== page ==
“The big question everyone is asking is will the American Consumer be back in 2011. The answer is simple, yes and no. Yes, if it is an upscale more affluent customer, they are clearly back in the market and will resume their normal spending habits now that it is not socially unacceptable to consume any more. But no, if you are part of the 40%+ of the American consumers who are unemployed, under-employed, upside-down in your home or still just suffering from the recession, you are not back beyond anything that is not a necessity or deeply discounted. Luxury retailers may be back, but will not gain pre recession sales numbers as the aspiring consumer segment has definitely checked out and will not be back for at least two to three years. The companies that survived the past three years learned some good lessons and so did their customers. Getting the biggest part of America to believe in full price again will be the hardest task that retailers will face. But again, we have always known that retailers eat their young and they proved it for the past three years, now that they destroyed the trust of price they will take years to rebuild it.”
Doug Fleener, Retail operations expert and President and Managing Partner, Dynamic Experiences Group, LLC:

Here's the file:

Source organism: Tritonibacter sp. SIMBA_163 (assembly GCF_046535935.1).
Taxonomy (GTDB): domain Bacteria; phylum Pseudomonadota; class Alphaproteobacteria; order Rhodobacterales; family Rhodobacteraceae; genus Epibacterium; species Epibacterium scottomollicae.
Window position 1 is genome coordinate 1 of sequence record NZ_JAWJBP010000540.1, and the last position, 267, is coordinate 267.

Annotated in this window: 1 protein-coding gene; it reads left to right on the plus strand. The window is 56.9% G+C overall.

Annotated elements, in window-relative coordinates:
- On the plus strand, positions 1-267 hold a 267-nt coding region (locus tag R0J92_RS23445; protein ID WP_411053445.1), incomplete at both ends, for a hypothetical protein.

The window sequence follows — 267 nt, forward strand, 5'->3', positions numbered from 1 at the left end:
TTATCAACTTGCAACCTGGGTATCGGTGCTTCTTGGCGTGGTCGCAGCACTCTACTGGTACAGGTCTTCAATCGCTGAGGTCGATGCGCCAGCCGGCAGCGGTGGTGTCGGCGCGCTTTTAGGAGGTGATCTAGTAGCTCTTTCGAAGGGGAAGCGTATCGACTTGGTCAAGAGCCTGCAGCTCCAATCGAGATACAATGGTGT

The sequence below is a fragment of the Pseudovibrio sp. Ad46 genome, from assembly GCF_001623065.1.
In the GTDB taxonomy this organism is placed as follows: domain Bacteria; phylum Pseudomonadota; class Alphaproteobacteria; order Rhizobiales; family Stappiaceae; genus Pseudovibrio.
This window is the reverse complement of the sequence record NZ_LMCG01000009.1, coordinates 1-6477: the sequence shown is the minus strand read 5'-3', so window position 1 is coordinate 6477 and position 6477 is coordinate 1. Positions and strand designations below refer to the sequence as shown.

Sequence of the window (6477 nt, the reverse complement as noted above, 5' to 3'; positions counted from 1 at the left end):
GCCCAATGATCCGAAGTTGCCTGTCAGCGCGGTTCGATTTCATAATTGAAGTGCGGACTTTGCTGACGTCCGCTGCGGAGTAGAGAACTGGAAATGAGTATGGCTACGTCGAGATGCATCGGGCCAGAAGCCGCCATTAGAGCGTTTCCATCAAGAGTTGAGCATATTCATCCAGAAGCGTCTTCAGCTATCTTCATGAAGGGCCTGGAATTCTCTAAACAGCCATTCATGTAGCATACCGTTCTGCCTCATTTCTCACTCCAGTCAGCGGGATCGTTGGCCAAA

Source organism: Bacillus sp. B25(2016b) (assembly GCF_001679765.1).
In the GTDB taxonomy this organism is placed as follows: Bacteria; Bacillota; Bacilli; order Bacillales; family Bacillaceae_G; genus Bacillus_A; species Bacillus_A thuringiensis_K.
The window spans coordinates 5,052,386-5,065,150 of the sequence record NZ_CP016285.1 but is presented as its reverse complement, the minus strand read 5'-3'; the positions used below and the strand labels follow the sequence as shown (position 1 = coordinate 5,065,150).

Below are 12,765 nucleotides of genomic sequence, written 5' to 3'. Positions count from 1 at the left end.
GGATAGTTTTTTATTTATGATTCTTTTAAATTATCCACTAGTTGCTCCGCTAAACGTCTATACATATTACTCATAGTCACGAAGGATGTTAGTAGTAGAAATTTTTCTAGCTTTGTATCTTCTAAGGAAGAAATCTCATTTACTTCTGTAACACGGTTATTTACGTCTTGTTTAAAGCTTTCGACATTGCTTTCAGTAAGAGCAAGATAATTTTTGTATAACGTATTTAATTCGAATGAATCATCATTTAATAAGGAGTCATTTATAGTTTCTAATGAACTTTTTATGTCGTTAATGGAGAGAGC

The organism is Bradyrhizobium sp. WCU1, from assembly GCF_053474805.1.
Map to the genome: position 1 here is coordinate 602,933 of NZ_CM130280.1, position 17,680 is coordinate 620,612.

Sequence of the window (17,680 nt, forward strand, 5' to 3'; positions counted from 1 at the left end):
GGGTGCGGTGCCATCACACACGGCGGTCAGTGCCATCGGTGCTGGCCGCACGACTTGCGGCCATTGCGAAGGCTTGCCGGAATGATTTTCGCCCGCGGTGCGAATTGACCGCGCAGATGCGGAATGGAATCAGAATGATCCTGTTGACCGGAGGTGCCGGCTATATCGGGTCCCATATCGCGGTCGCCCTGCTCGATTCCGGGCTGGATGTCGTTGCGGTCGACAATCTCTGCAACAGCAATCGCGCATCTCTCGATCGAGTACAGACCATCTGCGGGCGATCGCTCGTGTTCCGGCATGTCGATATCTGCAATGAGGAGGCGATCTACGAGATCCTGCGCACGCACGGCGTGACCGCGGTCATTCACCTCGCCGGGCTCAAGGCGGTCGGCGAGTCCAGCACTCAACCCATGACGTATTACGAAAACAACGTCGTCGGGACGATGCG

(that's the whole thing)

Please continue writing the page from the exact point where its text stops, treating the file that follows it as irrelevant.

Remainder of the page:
“We're looking forward to seeing some of the new and exciting ways retailers leverage the iPad and other tablets in 2011. We believe that successful retailers will use this technology as a tool associates can apply to better engage customers and improve the overall customer experience. Tablets can also improve and simplify employee training. Too often retailers look to technology as a means to reduce staff; they would do well to see technology as a means to make their employees more productive, which leads to a better customer experience and higher sales.”
From a practical standpoint, 2011 promises to bring more technology and information to the masses, more efficiency to the supply chain and perhaps more revenue to barcode companies servicing the niche. If you want your company to participate, simply go deeper into barcode technology.
Philosophically, 2011 dangles before us, a fruit ripening on the tree of participatory culture. As the way we relate to information and communicate with our world and each other changes, will we as individuals change? The grammatical construction of barcode artist, Scott Blake's, prediction alone points to yes; he writes, “You cannot predict where barcodes are going. They will continue to find new uses for themselves and spread like a virus.”
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Sometimes change happens so slowly that we hardly notice it occur. Other times, it barrels towards us like a boulder down a hill and we must struggle to either keep up or get out of the way. But by whatever verb it makes its approach, you can always count on it to arrive.